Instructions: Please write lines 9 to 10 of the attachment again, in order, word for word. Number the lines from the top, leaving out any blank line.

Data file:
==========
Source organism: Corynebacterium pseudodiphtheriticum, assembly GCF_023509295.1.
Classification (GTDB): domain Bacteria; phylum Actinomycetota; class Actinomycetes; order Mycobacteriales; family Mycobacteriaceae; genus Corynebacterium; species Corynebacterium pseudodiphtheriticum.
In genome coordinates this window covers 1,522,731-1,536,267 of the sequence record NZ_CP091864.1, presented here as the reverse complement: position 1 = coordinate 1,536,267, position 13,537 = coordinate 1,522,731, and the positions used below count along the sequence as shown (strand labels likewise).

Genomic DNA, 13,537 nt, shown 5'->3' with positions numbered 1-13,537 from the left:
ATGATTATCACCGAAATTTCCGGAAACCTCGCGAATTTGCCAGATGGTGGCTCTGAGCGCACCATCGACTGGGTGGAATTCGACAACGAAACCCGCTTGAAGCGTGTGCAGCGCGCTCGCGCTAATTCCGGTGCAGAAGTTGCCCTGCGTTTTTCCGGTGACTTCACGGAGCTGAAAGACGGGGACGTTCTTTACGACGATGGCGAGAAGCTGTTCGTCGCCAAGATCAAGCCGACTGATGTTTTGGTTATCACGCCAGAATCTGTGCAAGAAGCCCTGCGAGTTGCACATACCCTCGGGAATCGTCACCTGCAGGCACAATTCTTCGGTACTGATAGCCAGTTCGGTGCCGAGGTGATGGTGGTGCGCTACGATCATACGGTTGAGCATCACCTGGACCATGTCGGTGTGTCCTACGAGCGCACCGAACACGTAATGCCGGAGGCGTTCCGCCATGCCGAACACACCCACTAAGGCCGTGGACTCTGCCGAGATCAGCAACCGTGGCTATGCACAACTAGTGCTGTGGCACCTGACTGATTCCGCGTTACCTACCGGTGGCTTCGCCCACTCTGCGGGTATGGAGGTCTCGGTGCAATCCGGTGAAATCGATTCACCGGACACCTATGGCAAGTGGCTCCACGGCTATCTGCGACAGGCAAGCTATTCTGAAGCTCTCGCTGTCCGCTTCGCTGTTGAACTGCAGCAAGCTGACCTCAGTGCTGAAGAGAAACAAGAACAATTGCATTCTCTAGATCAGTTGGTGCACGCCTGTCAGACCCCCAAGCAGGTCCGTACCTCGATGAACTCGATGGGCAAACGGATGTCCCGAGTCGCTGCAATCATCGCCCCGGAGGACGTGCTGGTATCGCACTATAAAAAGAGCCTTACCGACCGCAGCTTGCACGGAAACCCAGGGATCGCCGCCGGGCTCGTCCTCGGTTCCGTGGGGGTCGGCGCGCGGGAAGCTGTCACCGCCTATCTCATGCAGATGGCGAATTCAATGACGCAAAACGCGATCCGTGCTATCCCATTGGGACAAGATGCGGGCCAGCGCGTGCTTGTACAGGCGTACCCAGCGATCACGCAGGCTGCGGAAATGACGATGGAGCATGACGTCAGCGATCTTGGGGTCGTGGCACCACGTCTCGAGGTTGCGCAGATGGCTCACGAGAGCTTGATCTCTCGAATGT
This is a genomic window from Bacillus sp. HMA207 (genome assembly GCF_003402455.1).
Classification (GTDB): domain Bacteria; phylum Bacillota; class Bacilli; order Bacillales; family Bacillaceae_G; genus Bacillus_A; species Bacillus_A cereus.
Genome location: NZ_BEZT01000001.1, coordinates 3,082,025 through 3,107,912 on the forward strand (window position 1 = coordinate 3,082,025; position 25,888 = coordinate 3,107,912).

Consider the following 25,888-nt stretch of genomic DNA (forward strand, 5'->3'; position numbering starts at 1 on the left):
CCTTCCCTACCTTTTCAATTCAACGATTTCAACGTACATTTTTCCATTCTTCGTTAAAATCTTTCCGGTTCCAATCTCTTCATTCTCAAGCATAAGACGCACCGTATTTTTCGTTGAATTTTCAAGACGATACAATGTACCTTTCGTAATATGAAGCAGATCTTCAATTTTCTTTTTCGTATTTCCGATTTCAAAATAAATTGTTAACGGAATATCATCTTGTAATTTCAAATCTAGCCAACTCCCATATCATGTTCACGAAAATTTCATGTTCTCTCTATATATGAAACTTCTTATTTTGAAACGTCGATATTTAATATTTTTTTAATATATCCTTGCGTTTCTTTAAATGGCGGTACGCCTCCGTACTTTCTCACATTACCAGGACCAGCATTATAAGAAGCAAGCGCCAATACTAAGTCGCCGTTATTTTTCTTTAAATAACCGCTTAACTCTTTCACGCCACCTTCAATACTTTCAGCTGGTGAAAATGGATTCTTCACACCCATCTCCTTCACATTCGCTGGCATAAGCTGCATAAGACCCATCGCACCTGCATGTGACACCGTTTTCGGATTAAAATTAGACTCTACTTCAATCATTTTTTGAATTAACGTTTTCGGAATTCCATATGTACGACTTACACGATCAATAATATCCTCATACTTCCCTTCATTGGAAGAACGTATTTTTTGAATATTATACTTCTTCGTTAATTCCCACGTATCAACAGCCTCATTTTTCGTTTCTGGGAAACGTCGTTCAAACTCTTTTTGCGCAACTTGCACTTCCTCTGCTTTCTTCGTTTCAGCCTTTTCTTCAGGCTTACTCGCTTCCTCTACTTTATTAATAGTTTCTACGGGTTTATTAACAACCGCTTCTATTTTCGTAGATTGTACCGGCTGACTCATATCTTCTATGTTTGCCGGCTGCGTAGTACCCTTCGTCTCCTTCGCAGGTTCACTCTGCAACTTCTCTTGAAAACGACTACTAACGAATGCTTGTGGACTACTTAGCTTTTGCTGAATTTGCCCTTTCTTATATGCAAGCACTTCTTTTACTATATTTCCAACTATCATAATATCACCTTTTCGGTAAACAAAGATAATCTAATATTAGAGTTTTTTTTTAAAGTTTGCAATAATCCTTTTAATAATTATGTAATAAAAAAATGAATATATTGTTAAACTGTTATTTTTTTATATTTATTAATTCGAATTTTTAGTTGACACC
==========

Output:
Consider the following 25,888-nt stretch of genomic DNA (forward strand, 5'->3'; position numbering starts at 1 on the left):
CCTTCCCTACCTTTTCAATTCAACGATTTCAACGTACATTTTTCCATTCTTCGTTAAAATCTTTCCGGTTCCAATCTCTTCATTCTCAAGCATAAGACGCACCGTATTTTTCGTTGAATTTTCAAGACGATACAATGTACCTTTCGTAATATGAAGCAGATCTTCAATTTTCTTTTTCGTATTTCCGATTTCAAAATAAATTGTTAACGGAATATCATCTTGTAATTTCAAATCTAGCCAACTCCCATATCATGTTCACGAAAATTTCATGTTCTCTCTATATATGAAACTTCTTATTTTGAAACGTCGATATTTAATATTTTTTTAATATATCCTTGCGTTTCTTTAAATGGCGGTACGCCTCCGTACTTTCTCACATTACCAGGACCAGCATTATAAGAAGCAAGCGCCAATACTAAGTCGCCGTTATTTTTCTTTAAATAACCGCTTAACTCTTTCACGCCACCTTCAATACTTTCAGCTGGTGAAAATGGATTCTTCACACCCATCTCCTTCACATTCGCTGGCATAAGCTGCATAAGACCCATCGCACCTGCATGTGACACCGTTTTCGGATTAAAATTAGACTCTACTTCAATCATTTTTTGAATTAACGTTTTCGGAATTCCATATGTACGACTTACACGATCAATAATATCCTCATACTTCCCTTCATTGGAAGAACGTATTTTTTGAATATTATACTTCTTCGTTAATTCCCACGTATCAACAGCCTCATTTTTCGTTTCTGGGAAACGTCGTTCAAACTCTTTTTGCGCAACTTGCACTTCCTCTGCTTTCTTCGTTTCAGCCTTTTCTTCAGGCTTACTCGCTTCCTCTACTTTATTAATAGTTTCTACGGGTTTATTAACAACCGCTTCTATTTTCGTAGATTGTACCGGCTGACTCATATCTTCTATGTTTGCCGGCTGCGTAGTACCCTTCGTCTCCTTCGCAGGTTCACTCTGCAACTTCTCTTGAAAACGACTACTAACGAATGCTTGTGGACTACTTAGCTTTTGCTGAATTTGCCCTTTCTTATATGCAAGCACTTCTTTTACTATATTTCCAACTATCATAATATCACCTTTTCGGTAAACAAAGATAATCTAATATTAGAGTTTTTTTTTAAAGTTTGCAATAATCCTTTTAATAATTATGTAATAAAAAAATGAATATATTGTTAAACTGTTATTTTTTTATATTTATTAATTCGAATTTTTAGTTGACACC